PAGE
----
SEE IT: Chadwick Boseman’s Black Panther suit will debut in Smithsonian in 2023

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Collection of the Smithsonian National Museum of African American History and Culture, Gift of Marvel Studios and The Walt Disney Company, © Marvel/Matt Kennedy. Matt Kennedy

SEE IT: Chadwick Boseman’s Black Panther suit will debut in Smithsonian in 2023

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The Smithsonian National Museum of African American History and Culture will exhibit the Black Panther suit worn by the late Chadwick Boseman in the spring of 2023.

“On March 24, 2023, our museum will debut a major, thought-provoking exhibition, ‘Afrofuturism: A History of Black Futures.’ One of the highlights of this new exhibition will be the #BlackPanther hero costume worn by the late Chadwick Boseman, pictured here. #NMAAHCFutures,” the museum tweeted Wednesday.

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https://twitter.com/NMAAHC/status/1590422209935605760?s=20&t=rMRenZKCc79oZKDu2aBkWw

The temporary exhibit will be 4,300 square feet and will tell stories of “the enslaved looking to the cosmos for freedom to popular sci-fi stories inspiring Black astronauts, to the musical influence of Sun Ra, OutKast, P-Funk.”

Two years after the Black Panther movie’s release, Boseman died of colon cancer, which came as a surprise to many, as the actor had opted to keep his diagnosis private. He was only 43 years old.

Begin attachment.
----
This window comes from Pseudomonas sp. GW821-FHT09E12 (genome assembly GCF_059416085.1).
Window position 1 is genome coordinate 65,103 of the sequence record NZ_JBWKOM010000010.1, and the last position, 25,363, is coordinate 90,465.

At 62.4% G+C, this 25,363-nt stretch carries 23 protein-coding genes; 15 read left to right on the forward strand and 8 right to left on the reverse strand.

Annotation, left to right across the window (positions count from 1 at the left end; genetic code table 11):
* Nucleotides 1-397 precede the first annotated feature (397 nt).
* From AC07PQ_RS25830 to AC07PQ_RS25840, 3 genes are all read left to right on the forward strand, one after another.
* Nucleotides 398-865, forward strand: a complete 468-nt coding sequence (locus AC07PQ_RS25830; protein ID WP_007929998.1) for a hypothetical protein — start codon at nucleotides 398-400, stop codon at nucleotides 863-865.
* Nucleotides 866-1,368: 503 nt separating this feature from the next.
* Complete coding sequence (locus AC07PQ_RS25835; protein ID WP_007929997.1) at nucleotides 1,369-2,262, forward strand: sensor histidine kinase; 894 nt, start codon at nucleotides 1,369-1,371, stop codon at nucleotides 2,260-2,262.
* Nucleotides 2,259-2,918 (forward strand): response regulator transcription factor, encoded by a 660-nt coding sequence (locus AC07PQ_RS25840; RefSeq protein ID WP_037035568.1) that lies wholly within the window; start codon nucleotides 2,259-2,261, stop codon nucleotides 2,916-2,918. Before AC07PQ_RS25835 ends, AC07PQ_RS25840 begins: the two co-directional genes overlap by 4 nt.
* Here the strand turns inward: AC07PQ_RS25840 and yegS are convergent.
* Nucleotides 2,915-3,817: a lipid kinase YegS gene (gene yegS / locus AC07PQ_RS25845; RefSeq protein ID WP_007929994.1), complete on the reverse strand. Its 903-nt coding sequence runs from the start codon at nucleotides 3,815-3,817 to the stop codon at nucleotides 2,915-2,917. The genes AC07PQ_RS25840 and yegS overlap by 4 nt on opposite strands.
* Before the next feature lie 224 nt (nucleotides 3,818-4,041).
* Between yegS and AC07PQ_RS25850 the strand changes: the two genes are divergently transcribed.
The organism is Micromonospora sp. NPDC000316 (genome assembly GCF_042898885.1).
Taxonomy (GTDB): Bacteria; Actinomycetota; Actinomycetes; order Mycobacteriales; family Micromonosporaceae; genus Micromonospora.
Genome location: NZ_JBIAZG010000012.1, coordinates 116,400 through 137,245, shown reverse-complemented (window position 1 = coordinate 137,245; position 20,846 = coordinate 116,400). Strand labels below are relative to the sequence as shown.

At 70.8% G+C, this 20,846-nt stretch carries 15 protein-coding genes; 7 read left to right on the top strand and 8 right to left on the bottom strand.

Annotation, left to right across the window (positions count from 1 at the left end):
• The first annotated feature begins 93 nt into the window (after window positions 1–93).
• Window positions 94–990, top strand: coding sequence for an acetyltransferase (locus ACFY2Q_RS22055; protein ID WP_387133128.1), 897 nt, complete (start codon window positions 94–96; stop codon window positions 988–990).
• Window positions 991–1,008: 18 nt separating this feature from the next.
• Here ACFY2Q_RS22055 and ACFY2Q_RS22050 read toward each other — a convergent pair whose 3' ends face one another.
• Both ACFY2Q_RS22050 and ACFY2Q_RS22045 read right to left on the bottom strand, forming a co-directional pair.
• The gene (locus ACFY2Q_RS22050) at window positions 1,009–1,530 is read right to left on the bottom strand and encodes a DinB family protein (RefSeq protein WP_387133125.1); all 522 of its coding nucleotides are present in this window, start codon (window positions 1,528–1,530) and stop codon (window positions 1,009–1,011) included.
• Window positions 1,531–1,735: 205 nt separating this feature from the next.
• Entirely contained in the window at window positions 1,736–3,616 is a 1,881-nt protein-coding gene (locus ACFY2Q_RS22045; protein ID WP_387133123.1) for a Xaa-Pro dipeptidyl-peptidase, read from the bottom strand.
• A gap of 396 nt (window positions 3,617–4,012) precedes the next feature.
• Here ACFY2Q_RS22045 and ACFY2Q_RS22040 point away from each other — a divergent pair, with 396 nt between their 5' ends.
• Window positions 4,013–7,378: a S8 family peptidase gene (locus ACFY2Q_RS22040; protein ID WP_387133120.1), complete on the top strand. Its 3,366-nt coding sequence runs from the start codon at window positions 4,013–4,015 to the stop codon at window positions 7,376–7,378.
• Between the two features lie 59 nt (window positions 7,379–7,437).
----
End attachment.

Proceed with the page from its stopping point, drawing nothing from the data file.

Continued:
The museum’s announcement came days before the Friday premiere of the movie’s sequel, Black Panther: Wakanda Forever.

In a recent interview, President of Marvel Studios Kevin Feige discussed why Boseman’s character was not recast.

“It just felt like it was much too soon to recast,” he said. “Stan Lee always said that Marvel represents the world outside your window. And we had talked about how, as extraordinary and fantastical as our characters and stories are, there’s a relatable and human element to everything we do. The world is still processing the loss of Chad. And Ryan poured that into the story.”

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The museum also acquired a shooting script signed by the film’s director, Feige, and others, as well as two pages of the speculative screenplay and 24 high-resolution production photographs.

© 2022 Washington Examiner

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